Mr Scott thus concludes that Al Jadeed’s documentary was intended to reveal confidential information, and that Al Jadeed's message to the public was that protected witness would be exposed. According to the Prosecutor this reduced the confidence of actual witnesses and the public in the tribunal, and directly interfered with the Tribunal's core function and the administration of justice.
The Defence then take the stance for its opening statement. According to Mr Karim Khan, lead counsel for Al Jadeed and Ms Karma Al Khayat, the Prosecution's case is without any merits. Mr Khan starts by describing Al Jadeed as a young, independent, objective and courageous TV station, with ground-breaking broadcasts, and unpopular with those in power and authority. Mr Khan stresses that freedom of speech is a value to be protected, and that it is of core importance in any democratic society. Restrictions on freedom speech should be strictly necessary, proportionate and in accordance with the law. According to the Defence, contempt of court has never been prosecuted in this manner, as the Prosecution is not pleading a specific paragraph under Rule 60bis (A), but has built its case on the general claim of undermining confidence in the tribunal. The Prosecutor is thus not alleging that actual protected witness information has been revealed or that witnesses have been interfered with, only that the confidence in the tribunal has been undermined. According to the Defence this has no legal basis, and is new territory with the Prosecution making up its case as it goes along.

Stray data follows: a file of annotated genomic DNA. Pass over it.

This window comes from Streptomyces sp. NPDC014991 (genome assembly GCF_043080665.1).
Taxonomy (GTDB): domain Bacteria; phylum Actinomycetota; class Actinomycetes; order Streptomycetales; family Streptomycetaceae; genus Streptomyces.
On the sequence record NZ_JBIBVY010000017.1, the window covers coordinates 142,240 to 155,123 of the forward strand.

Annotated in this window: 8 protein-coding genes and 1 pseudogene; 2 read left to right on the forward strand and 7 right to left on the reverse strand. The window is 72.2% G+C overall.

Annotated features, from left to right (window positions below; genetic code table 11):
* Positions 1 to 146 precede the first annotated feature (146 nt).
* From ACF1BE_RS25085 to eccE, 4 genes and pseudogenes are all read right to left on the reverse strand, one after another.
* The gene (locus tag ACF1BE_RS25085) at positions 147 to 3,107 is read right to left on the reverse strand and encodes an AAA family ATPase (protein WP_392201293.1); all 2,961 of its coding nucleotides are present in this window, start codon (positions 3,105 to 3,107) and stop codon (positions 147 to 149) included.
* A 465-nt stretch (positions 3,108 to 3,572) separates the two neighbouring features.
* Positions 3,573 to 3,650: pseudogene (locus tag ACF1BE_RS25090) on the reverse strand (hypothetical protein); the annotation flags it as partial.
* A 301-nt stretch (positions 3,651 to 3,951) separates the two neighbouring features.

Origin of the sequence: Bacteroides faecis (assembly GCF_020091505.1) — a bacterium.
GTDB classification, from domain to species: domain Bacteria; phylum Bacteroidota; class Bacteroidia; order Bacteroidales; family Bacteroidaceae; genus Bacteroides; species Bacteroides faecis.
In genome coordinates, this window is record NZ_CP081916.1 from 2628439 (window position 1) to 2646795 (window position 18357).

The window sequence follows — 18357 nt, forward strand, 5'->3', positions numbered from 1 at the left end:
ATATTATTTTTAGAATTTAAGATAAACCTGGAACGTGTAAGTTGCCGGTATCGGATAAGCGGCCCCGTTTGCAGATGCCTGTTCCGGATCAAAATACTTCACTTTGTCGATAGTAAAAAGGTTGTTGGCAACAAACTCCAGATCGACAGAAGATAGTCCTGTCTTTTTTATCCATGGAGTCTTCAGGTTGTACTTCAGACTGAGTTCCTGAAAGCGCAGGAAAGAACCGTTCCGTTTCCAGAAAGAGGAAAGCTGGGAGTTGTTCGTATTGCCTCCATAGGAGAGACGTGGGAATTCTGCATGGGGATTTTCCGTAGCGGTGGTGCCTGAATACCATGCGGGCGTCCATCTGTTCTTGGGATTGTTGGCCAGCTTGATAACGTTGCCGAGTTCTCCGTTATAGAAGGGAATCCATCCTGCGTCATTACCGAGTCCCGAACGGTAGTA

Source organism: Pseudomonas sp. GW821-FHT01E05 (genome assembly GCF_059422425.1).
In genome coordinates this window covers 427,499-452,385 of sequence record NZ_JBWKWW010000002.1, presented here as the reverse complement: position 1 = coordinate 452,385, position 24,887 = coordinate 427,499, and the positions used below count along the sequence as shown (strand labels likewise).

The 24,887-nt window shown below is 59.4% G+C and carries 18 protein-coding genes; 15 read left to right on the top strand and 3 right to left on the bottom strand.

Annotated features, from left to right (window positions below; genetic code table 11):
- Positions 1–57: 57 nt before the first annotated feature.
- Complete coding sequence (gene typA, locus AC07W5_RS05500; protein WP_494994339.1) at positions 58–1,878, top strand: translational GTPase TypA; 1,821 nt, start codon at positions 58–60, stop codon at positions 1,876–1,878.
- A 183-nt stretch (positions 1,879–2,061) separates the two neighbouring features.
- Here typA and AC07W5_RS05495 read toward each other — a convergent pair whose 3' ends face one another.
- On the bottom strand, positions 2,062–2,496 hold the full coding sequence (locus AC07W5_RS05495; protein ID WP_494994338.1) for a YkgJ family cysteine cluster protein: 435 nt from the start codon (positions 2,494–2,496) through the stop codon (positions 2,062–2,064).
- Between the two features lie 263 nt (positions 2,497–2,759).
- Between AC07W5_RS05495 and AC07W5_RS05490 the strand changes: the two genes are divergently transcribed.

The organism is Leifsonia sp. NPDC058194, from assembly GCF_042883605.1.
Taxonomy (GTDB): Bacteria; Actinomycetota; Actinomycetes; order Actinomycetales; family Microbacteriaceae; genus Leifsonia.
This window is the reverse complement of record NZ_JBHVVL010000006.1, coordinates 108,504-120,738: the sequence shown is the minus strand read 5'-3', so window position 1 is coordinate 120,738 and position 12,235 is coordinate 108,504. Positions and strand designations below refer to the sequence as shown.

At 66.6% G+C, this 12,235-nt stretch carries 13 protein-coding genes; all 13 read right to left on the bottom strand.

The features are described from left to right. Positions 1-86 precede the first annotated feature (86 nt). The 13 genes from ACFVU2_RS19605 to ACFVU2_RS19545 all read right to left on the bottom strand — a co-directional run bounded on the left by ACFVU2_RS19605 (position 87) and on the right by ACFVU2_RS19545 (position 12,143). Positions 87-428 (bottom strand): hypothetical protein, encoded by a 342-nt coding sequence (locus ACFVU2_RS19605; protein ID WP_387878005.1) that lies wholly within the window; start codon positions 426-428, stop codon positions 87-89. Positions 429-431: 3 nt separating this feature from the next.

Mr Khan states that there was no criminal intent on the part of Al Jadeed or Ms Al Khayat. Al Jadeed has not revealed any names and the faces were pixelated. Al Jadeed only showed that names of witnesses were available in the public domain and that action should be taken against this. At no time did Al Jadeed broadcast any of the names of the witnesses and Al Jadeed and its employees have been fully cooperating with the tribunal. Employees of Al Jadeed sat down with the Amicus Curiae Prosecutor to answer questions, including the reporter of the program and Ms Al Khayat herself.
In relation to the order by the Registrar, Mr Khan explains that after receiving this order, Al Jadeed took legal advice from the Media Council of Lebanon, which confirmed that they could continue broadcasting the program. Further, the order from a judge was not properly served on Ms Al Khayat, and therefore she was unaware of this order. Mr Khan also briefly touches upon the alleged corporate responsibility of Al Jadeed, which according to the Defence is a violation of the principle of nullem crime sine lege, as there is no legal basis for this international law. In our guest blog on the International Justice Monitor, we have expressed similar doubts about the tribunal's jurisdiction to prosecute legal persons.
[Ms Karma Al Khayat and her Defence counsel Mr Karim Khan]
Ms Karma Al Khayat also gives a short personal statement, talking about the duties of journalists to uncover the truth and question the authorities. She stresses the importance of freedom of speech and investigative journalism, and questions the amount of money spent on the tribunal by Lebanon. In her view Al Jadeed dared to reveal the failures of the Prosecution, and now it is standing trial for that.